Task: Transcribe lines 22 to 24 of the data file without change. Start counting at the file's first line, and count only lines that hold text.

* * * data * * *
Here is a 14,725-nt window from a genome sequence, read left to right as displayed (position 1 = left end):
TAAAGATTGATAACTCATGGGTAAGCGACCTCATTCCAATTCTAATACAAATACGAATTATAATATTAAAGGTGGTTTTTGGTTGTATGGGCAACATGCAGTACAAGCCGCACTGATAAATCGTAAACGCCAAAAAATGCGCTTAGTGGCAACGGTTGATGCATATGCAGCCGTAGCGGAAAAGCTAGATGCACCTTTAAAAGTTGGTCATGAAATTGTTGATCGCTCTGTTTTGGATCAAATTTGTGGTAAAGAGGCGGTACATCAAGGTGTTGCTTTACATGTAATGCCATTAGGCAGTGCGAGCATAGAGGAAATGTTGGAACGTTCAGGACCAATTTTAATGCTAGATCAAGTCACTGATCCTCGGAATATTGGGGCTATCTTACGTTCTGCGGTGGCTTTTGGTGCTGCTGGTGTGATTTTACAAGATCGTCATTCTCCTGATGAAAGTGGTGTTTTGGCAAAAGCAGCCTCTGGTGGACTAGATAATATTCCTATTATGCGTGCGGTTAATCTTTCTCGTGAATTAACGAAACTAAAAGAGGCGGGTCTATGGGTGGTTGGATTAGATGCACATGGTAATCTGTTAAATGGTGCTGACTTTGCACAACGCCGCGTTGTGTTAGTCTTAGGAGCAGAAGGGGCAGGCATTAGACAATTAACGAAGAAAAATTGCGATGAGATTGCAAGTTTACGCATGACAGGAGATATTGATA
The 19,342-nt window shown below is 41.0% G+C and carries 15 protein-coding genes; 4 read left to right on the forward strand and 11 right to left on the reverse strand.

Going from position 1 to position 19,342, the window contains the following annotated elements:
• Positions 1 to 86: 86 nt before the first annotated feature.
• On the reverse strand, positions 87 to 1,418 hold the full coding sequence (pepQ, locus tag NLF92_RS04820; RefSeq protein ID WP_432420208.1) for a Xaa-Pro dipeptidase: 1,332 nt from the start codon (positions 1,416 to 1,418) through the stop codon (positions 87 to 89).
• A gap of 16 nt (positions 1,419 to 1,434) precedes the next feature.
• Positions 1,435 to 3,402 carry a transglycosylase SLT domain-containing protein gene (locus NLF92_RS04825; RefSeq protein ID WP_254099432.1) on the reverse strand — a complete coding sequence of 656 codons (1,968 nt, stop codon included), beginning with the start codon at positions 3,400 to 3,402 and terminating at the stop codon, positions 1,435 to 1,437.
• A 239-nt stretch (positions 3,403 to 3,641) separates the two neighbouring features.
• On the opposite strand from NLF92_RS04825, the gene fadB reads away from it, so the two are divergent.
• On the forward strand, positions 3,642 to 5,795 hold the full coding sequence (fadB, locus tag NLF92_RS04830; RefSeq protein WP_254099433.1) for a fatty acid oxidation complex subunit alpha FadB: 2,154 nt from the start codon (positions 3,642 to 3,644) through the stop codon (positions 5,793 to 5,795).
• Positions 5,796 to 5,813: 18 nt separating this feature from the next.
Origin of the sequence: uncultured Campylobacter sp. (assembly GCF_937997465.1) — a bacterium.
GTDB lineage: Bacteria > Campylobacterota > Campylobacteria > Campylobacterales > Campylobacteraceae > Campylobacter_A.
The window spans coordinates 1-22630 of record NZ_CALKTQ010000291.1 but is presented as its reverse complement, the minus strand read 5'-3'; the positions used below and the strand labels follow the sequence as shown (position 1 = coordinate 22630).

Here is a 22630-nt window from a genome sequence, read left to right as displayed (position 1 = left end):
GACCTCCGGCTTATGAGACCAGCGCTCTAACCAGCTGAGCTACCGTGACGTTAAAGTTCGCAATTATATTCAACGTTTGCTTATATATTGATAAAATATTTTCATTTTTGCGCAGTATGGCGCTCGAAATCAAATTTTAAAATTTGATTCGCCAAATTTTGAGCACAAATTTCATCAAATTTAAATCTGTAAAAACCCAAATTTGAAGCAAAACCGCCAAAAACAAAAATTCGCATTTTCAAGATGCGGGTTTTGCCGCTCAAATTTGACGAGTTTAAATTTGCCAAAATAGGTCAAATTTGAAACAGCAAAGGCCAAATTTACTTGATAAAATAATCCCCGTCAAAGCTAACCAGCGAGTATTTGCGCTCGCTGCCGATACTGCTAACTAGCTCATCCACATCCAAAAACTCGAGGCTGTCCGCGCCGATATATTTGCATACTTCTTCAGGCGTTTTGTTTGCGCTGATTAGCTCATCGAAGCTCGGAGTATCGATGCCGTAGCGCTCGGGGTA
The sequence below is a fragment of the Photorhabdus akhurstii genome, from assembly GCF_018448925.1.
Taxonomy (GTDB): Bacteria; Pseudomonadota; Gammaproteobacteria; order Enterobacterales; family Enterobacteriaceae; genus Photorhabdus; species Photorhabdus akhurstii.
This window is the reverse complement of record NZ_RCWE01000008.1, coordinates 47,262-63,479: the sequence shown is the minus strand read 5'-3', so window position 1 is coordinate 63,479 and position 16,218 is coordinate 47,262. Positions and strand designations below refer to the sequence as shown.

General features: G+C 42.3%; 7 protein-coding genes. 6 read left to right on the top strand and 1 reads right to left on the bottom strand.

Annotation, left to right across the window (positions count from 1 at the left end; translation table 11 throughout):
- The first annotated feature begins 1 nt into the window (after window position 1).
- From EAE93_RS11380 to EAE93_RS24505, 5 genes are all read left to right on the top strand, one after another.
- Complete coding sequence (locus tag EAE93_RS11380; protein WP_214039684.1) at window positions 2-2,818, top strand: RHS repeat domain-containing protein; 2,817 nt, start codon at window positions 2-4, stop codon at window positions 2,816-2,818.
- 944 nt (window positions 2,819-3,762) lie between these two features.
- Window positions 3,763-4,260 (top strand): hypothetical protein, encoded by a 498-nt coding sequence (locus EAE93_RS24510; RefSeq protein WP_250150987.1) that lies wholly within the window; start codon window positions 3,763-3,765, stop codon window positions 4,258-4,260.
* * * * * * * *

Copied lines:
Annotation, left to right across the window (positions count from 1 at the left end; translation table 11 throughout):
- The first annotated feature begins 1 nt into the window (after window position 1).
- From EAE93_RS11380 to EAE93_RS24505, 5 genes are all read left to right on the top strand, one after another.